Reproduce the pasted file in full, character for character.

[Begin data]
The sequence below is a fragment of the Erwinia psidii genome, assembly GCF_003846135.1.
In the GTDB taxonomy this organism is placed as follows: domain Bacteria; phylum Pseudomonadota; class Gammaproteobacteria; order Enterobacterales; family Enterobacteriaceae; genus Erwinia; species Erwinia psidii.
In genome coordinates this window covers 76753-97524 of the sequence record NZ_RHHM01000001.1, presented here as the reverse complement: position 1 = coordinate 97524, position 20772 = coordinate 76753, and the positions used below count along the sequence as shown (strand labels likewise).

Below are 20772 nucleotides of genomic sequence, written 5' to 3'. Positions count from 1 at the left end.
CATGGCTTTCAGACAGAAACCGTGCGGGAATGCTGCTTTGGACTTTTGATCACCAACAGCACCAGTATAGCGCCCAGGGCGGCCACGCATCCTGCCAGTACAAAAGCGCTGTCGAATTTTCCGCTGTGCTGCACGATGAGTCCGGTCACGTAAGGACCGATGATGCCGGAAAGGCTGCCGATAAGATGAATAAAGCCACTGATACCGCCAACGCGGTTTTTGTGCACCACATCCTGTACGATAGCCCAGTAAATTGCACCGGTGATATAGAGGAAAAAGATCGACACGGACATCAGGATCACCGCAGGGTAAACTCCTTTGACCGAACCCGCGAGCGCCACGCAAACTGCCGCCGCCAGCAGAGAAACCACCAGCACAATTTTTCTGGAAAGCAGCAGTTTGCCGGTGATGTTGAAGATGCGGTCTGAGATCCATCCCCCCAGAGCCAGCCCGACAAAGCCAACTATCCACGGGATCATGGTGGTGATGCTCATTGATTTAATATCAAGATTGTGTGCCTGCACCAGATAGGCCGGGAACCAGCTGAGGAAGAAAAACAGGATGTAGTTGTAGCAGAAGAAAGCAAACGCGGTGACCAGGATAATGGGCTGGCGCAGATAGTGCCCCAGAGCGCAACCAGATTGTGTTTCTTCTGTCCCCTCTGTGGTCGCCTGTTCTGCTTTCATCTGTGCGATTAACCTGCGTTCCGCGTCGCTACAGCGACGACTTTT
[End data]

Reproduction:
The sequence below is a fragment of the Erwinia psidii genome, assembly GCF_003846135.1.
In the GTDB taxonomy this organism is placed as follows: domain Bacteria; phylum Pseudomonadota; class Gammaproteobacteria; order Enterobacterales; family Enterobacteriaceae; genus Erwinia; species Erwinia psidii.
In genome coordinates this window covers 76753-97524 of the sequence record NZ_RHHM01000001.1, presented here as the reverse complement: position 1 = coordinate 97524, position 20772 = coordinate 76753, and the positions used below count along the sequence as shown (strand labels likewise).

Below are 20772 nucleotides of genomic sequence, written 5' to 3'. Positions count from 1 at the left end.
CATGGCTTTCAGACAGAAACCGTGCGGGAATGCTGCTTTGGACTTTTGATCACCAACAGCACCAGTATAGCGCCCAGGGCGGCCACGCATCCTGCCAGTACAAAAGCGCTGTCGAATTTTCCGCTGTGCTGCACGATGAGTCCGGTCACGTAAGGACCGATGATGCCGGAAAGGCTGCCGATAAGATGAATAAAGCCACTGATACCGCCAACGCGGTTTTTGTGCACCACATCCTGTACGATAGCCCAGTAAATTGCACCGGTGATATAGAGGAAAAAGATCGACACGGACATCAGGATCACCGCAGGGTAAACTCCTTTGACCGAACCCGCGAGCGCCACGCAAACTGCCGCCGCCAGCAGAGAAACCACCAGCACAATTTTTCTGGAAAGCAGCAGTTTGCCGGTGATGTTGAAGATGCGGTCTGAGATCCATCCCCCCAGAGCCAGCCCGACAAAGCCAACTATCCACGGGATCATGGTGGTGATGCTCATTGATTTAATATCAAGATTGTGTGCCTGCACCAGATAGGCCGGGAACCAGCTGAGGAAGAAAAACAGGATGTAGTTGTAGCAGAAGAAAGCAAACGCGGTGACCAGGATAATGGGCTGGCGCAGATAGTGCCCCAGAGCGCAACCAGATTGTGTTTCTTCTGTCCCCTCTGTGGTCGCCTGTTCTGCTTTCATCTGTGCGATTAACCTGCGTTCCGCGTCGCTACAGCGACGACTTTT